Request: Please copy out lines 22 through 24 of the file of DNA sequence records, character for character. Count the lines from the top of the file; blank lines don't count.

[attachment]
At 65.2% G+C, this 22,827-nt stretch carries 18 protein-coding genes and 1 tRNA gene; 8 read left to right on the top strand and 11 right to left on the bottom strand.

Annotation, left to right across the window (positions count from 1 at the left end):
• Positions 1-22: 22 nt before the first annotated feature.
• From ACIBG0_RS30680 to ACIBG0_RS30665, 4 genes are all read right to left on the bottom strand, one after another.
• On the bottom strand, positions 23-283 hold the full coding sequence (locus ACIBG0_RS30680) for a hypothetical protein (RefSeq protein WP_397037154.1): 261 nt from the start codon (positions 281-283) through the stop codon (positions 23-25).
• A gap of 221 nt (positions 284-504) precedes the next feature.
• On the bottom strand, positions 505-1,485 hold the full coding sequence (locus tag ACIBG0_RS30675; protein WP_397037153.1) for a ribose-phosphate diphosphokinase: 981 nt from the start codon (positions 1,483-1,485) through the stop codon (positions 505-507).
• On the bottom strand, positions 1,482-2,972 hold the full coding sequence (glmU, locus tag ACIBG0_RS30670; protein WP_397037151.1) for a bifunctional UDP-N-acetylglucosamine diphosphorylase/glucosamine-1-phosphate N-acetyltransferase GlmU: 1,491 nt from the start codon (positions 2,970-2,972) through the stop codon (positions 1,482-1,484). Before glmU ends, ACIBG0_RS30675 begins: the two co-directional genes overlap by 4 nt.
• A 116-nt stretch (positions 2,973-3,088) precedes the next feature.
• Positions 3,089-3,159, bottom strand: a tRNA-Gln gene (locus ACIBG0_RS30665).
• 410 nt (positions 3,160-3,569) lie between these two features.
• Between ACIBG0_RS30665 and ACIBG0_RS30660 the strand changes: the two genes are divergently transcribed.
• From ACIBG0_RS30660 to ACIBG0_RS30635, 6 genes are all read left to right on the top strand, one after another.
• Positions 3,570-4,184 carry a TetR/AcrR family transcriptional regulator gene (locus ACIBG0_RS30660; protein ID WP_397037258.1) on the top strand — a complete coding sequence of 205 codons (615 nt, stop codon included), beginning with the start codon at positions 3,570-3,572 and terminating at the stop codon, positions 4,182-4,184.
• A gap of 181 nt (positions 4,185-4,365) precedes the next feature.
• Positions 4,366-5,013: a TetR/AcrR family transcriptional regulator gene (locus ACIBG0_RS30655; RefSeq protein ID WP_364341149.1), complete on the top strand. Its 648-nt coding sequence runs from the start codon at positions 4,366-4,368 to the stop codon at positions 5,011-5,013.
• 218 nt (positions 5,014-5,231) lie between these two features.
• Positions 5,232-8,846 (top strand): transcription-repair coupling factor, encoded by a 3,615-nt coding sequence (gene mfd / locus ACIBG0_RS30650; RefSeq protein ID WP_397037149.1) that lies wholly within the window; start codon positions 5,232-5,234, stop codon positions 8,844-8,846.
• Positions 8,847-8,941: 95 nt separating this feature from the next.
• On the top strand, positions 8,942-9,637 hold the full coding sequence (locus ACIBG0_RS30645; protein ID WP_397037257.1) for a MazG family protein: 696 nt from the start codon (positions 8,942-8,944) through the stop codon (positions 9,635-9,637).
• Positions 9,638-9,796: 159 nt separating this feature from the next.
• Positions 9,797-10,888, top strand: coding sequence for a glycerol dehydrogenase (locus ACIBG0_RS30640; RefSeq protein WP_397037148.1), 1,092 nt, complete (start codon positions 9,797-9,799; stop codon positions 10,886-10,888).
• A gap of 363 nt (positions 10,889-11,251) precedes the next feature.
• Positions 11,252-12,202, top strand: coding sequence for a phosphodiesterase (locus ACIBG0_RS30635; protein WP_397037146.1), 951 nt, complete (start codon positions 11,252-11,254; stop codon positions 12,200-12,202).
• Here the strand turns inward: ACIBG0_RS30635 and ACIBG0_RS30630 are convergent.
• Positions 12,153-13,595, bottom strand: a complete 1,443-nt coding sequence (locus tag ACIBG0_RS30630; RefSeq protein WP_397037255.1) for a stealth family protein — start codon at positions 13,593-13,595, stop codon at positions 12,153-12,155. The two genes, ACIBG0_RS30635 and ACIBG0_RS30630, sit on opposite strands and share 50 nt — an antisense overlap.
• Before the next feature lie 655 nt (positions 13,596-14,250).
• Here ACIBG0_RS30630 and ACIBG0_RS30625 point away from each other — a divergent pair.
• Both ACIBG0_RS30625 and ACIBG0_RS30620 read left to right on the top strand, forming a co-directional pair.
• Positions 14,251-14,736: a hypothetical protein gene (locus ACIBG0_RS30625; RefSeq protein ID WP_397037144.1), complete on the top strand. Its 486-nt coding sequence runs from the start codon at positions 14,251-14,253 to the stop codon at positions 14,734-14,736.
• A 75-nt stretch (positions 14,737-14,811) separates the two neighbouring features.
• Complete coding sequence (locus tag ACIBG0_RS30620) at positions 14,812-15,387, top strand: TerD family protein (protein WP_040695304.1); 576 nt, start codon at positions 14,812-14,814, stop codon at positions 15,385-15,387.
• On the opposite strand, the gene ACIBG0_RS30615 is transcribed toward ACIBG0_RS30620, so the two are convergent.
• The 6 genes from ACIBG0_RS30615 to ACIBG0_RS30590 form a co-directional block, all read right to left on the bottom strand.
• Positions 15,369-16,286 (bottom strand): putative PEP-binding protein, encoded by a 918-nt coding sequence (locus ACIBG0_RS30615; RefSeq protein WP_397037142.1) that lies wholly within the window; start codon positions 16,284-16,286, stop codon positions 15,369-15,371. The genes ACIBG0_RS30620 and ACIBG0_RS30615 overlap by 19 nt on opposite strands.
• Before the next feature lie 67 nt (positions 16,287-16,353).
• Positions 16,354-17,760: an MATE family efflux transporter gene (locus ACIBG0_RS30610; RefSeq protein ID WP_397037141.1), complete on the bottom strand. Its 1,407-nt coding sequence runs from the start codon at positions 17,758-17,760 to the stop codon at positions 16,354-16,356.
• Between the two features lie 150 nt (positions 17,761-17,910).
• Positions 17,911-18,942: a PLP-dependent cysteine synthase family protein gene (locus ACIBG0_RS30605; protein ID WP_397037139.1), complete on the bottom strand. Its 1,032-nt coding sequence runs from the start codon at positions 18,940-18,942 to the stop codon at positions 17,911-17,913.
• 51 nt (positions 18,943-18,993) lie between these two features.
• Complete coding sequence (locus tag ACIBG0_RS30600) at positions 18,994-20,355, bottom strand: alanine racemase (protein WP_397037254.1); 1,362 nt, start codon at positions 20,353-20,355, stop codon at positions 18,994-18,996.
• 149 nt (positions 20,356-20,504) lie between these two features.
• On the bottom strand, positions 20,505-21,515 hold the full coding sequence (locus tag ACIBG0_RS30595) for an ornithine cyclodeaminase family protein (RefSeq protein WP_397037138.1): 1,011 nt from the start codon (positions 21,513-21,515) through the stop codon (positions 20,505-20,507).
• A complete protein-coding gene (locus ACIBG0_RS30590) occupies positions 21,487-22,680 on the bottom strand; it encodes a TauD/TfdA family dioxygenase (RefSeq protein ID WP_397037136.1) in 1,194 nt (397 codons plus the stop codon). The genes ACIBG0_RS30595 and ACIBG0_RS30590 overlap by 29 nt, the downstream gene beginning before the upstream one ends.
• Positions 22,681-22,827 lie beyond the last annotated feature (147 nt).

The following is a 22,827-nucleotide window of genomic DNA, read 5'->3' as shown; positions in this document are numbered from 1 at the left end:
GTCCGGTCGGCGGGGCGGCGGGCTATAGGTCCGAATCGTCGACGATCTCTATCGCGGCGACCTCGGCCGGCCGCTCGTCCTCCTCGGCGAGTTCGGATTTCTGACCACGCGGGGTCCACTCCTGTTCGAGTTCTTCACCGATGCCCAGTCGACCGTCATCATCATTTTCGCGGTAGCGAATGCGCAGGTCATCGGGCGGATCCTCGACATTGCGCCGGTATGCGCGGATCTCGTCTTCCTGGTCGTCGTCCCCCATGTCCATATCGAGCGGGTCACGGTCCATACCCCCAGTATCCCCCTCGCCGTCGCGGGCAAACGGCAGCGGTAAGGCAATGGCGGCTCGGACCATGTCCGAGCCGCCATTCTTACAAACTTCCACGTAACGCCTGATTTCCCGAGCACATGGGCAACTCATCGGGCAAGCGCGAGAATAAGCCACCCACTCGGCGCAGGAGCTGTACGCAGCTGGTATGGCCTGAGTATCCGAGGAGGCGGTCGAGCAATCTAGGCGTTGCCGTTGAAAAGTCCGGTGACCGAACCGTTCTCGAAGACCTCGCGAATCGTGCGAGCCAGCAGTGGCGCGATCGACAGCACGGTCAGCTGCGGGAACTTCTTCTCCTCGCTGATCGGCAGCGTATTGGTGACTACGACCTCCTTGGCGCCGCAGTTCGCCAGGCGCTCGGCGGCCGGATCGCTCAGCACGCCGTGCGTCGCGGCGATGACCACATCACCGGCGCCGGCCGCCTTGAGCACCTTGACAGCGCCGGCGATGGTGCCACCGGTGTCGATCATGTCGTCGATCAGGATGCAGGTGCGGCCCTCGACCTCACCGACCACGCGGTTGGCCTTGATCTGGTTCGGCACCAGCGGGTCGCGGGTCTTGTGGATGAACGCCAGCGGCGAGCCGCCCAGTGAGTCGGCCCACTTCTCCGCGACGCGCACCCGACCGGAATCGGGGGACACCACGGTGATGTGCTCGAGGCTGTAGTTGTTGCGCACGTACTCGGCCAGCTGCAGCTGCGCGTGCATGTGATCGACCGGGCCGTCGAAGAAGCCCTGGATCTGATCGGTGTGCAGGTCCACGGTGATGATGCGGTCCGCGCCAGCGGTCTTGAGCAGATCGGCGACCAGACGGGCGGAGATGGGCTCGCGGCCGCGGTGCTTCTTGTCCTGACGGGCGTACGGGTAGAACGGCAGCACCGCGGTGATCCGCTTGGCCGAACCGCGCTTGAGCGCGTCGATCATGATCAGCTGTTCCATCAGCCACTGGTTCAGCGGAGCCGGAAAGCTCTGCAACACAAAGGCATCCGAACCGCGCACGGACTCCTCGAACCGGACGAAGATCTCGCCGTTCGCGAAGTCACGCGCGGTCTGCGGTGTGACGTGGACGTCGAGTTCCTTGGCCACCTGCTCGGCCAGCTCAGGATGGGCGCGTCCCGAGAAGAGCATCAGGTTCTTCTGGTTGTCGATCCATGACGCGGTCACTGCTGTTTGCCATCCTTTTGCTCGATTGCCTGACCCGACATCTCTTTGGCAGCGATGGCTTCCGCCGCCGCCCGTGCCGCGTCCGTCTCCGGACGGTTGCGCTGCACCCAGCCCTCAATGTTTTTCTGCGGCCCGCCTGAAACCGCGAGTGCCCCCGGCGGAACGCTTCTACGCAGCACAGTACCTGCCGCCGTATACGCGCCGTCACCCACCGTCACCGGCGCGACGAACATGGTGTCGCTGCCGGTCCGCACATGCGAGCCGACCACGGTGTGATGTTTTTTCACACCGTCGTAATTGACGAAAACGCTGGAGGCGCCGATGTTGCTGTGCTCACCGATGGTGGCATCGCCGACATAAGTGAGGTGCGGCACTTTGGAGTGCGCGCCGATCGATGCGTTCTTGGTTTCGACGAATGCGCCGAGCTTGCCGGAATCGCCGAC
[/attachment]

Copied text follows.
• Positions 9,797-10,888, top strand: coding sequence for a glycerol dehydrogenase (locus ACIBG0_RS30640; RefSeq protein WP_397037148.1), 1,092 nt, complete (start codon positions 9,797-9,799; stop codon positions 10,886-10,888).
• A gap of 363 nt (positions 10,889-11,251) precedes the next feature.
• Positions 11,252-12,202, top strand: coding sequence for a phosphodiesterase (locus ACIBG0_RS30635; protein WP_397037146.1), 951 nt, complete (start codon positions 11,252-11,254; stop codon positions 12,200-12,202).